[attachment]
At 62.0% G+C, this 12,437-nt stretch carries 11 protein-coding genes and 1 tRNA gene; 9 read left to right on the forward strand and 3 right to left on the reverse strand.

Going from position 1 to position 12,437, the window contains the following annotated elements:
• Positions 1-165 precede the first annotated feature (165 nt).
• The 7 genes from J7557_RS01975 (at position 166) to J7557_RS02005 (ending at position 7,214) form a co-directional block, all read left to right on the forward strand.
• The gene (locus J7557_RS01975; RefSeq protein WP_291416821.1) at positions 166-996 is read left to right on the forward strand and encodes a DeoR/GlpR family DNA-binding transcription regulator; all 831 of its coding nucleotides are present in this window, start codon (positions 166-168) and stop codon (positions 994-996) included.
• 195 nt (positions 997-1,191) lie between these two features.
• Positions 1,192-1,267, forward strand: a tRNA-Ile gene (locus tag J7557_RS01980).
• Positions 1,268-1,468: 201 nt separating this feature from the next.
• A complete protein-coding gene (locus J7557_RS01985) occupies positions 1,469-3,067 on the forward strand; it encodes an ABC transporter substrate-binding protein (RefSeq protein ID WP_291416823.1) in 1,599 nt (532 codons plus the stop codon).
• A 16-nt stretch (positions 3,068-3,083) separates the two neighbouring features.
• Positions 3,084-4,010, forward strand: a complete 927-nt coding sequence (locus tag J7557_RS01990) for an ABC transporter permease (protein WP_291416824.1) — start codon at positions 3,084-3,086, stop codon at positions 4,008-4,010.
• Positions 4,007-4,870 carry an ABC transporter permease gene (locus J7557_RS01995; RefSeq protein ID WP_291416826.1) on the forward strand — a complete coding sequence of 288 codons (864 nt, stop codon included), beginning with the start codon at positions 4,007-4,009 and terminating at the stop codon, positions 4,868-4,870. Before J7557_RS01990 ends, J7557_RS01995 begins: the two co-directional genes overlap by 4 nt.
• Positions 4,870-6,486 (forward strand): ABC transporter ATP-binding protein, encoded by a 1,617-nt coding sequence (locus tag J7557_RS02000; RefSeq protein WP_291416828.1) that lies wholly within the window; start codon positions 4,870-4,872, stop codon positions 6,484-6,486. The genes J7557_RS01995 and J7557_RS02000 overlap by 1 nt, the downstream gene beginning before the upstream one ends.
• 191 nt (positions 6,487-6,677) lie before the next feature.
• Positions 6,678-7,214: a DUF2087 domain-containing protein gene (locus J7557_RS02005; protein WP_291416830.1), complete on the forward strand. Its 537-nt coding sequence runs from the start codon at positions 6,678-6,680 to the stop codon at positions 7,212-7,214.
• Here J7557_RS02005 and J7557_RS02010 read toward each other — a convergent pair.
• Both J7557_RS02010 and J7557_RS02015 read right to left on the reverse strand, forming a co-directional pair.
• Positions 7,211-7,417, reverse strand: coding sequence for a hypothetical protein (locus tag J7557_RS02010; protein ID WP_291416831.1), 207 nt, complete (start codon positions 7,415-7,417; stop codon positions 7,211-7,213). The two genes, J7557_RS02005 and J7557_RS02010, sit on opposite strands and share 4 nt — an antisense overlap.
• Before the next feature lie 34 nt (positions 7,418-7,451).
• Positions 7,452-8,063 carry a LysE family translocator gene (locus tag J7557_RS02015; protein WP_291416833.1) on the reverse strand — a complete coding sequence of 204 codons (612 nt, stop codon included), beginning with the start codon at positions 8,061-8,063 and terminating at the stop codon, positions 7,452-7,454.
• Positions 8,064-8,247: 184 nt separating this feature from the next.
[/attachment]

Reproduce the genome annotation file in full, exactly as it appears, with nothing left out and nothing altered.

At 62.0% G+C, this 12,437-nt stretch carries 11 protein-coding genes and 1 tRNA gene; 9 read left to right on the forward strand and 3 right to left on the reverse strand.

Going from position 1 to position 12,437, the window contains the following annotated elements:
• Positions 1-165 precede the first annotated feature (165 nt).
• The 7 genes from J7557_RS01975 (at position 166) to J7557_RS02005 (ending at position 7,214) form a co-directional block, all read left to right on the forward strand.
• The gene (locus J7557_RS01975; RefSeq protein WP_291416821.1) at positions 166-996 is read left to right on the forward strand and encodes a DeoR/GlpR family DNA-binding transcription regulator; all 831 of its coding nucleotides are present in this window, start codon (positions 166-168) and stop codon (positions 994-996) included.
• 195 nt (positions 997-1,191) lie between these two features.
• Positions 1,192-1,267, forward strand: a tRNA-Ile gene (locus tag J7557_RS01980).
• Positions 1,268-1,468: 201 nt separating this feature from the next.
• A complete protein-coding gene (locus J7557_RS01985) occupies positions 1,469-3,067 on the forward strand; it encodes an ABC transporter substrate-binding protein (RefSeq protein ID WP_291416823.1) in 1,599 nt (532 codons plus the stop codon).
• A 16-nt stretch (positions 3,068-3,083) separates the two neighbouring features.
• Positions 3,084-4,010, forward strand: a complete 927-nt coding sequence (locus tag J7557_RS01990) for an ABC transporter permease (protein WP_291416824.1) — start codon at positions 3,084-3,086, stop codon at positions 4,008-4,010.
• Positions 4,007-4,870 carry an ABC transporter permease gene (locus J7557_RS01995; RefSeq protein ID WP_291416826.1) on the forward strand — a complete coding sequence of 288 codons (864 nt, stop codon included), beginning with the start codon at positions 4,007-4,009 and terminating at the stop codon, positions 4,868-4,870. Before J7557_RS01990 ends, J7557_RS01995 begins: the two co-directional genes overlap by 4 nt.
• Positions 4,870-6,486 (forward strand): ABC transporter ATP-binding protein, encoded by a 1,617-nt coding sequence (locus tag J7557_RS02000; RefSeq protein WP_291416828.1) that lies wholly within the window; start codon positions 4,870-4,872, stop codon positions 6,484-6,486. The genes J7557_RS01995 and J7557_RS02000 overlap by 1 nt, the downstream gene beginning before the upstream one ends.
• 191 nt (positions 6,487-6,677) lie before the next feature.
• Positions 6,678-7,214: a DUF2087 domain-containing protein gene (locus J7557_RS02005; protein WP_291416830.1), complete on the forward strand. Its 537-nt coding sequence runs from the start codon at positions 6,678-6,680 to the stop codon at positions 7,212-7,214.
• Here J7557_RS02005 and J7557_RS02010 read toward each other — a convergent pair.
• Both J7557_RS02010 and J7557_RS02015 read right to left on the reverse strand, forming a co-directional pair.
• Positions 7,211-7,417, reverse strand: coding sequence for a hypothetical protein (locus tag J7557_RS02010; protein ID WP_291416831.1), 207 nt, complete (start codon positions 7,415-7,417; stop codon positions 7,211-7,213). The two genes, J7557_RS02005 and J7557_RS02010, sit on opposite strands and share 4 nt — an antisense overlap.
• Before the next feature lie 34 nt (positions 7,418-7,451).
• Positions 7,452-8,063 carry a LysE family translocator gene (locus tag J7557_RS02015; protein WP_291416833.1) on the reverse strand — a complete coding sequence of 204 codons (612 nt, stop codon included), beginning with the start codon at positions 8,061-8,063 and terminating at the stop codon, positions 7,452-7,454.
• Positions 8,064-8,247: 184 nt separating this feature from the next.